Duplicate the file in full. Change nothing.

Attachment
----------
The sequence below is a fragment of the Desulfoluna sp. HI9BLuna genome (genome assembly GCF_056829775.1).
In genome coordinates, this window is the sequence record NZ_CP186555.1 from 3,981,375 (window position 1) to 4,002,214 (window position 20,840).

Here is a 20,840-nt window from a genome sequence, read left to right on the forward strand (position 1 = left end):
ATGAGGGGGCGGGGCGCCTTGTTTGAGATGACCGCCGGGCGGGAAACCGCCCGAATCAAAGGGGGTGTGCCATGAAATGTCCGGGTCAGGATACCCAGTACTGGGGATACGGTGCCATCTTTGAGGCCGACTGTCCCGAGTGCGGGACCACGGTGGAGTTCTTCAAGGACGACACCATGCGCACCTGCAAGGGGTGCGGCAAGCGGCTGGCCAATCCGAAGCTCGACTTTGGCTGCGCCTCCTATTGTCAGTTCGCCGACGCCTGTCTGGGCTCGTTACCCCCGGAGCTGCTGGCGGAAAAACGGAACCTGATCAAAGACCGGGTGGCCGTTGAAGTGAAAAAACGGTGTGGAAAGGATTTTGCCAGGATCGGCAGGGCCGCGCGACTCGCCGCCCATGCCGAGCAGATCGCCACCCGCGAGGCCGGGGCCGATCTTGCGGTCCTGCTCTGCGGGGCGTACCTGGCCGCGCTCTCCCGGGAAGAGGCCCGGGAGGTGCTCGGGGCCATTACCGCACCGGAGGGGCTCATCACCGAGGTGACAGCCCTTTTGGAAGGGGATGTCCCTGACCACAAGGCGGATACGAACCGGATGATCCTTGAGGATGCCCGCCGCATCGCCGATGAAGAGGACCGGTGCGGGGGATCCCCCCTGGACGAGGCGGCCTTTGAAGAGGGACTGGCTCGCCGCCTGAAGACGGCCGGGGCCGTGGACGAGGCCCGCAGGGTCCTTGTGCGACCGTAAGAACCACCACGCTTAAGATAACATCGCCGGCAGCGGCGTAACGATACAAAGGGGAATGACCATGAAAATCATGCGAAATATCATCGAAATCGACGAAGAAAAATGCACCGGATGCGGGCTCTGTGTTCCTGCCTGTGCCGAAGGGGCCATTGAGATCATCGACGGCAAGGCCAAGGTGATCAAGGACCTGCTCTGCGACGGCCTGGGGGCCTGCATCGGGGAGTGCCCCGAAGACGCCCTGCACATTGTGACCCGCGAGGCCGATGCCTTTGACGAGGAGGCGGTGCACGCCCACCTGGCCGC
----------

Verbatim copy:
The sequence below is a fragment of the Desulfoluna sp. HI9BLuna genome (genome assembly GCF_056829775.1).
In genome coordinates, this window is the sequence record NZ_CP186555.1 from 3,981,375 (window position 1) to 4,002,214 (window position 20,840).

Here is a 20,840-nt window from a genome sequence, read left to right on the forward strand (position 1 = left end):
ATGAGGGGGCGGGGCGCCTTGTTTGAGATGACCGCCGGGCGGGAAACCGCCCGAATCAAAGGGGGTGTGCCATGAAATGTCCGGGTCAGGATACCCAGTACTGGGGATACGGTGCCATCTTTGAGGCCGACTGTCCCGAGTGCGGGACCACGGTGGAGTTCTTCAAGGACGACACCATGCGCACCTGCAAGGGGTGCGGCAAGCGGCTGGCCAATCCGAAGCTCGACTTTGGCTGCGCCTCCTATTGTCAGTTCGCCGACGCCTGTCTGGGCTCGTTACCCCCGGAGCTGCTGGCGGAAAAACGGAACCTGATCAAAGACCGGGTGGCCGTTGAAGTGAAAAAACGGTGTGGAAAGGATTTTGCCAGGATCGGCAGGGCCGCGCGACTCGCCGCCCATGCCGAGCAGATCGCCACCCGCGAGGCCGGGGCCGATCTTGCGGTCCTGCTCTGCGGGGCGTACCTGGCCGCGCTCTCCCGGGAAGAGGCCCGGGAGGTGCTCGGGGCCATTACCGCACCGGAGGGGCTCATCACCGAGGTGACAGCCCTTTTGGAAGGGGATGTCCCTGACCACAAGGCGGATACGAACCGGATGATCCTTGAGGATGCCCGCCGCATCGCCGATGAAGAGGACCGGTGCGGGGGATCCCCCCTGGACGAGGCGGCCTTTGAAGAGGGACTGGCTCGCCGCCTGAAGACGGCCGGGGCCGTGGACGAGGCCCGCAGGGTCCTTGTGCGACCGTAAGAACCACCACGCTTAAGATAACATCGCCGGCAGCGGCGTAACGATACAAAGGGGAATGACCATGAAAATCATGCGAAATATCATCGAAATCGACGAAGAAAAATGCACCGGATGCGGGCTCTGTGTTCCTGCCTGTGCCGAAGGGGCCATTGAGATCATCGACGGCAAGGCCAAGGTGATCAAGGACCTGCTCTGCGACGGCCTGGGGGCCTGCATCGGGGAGTGCCCCGAAGACGCCCTGCACATTGTGACCCGCGAGGCCGATGCCTTTGACGAGGAGGCGGTGCACGCCCACCTGGCCGC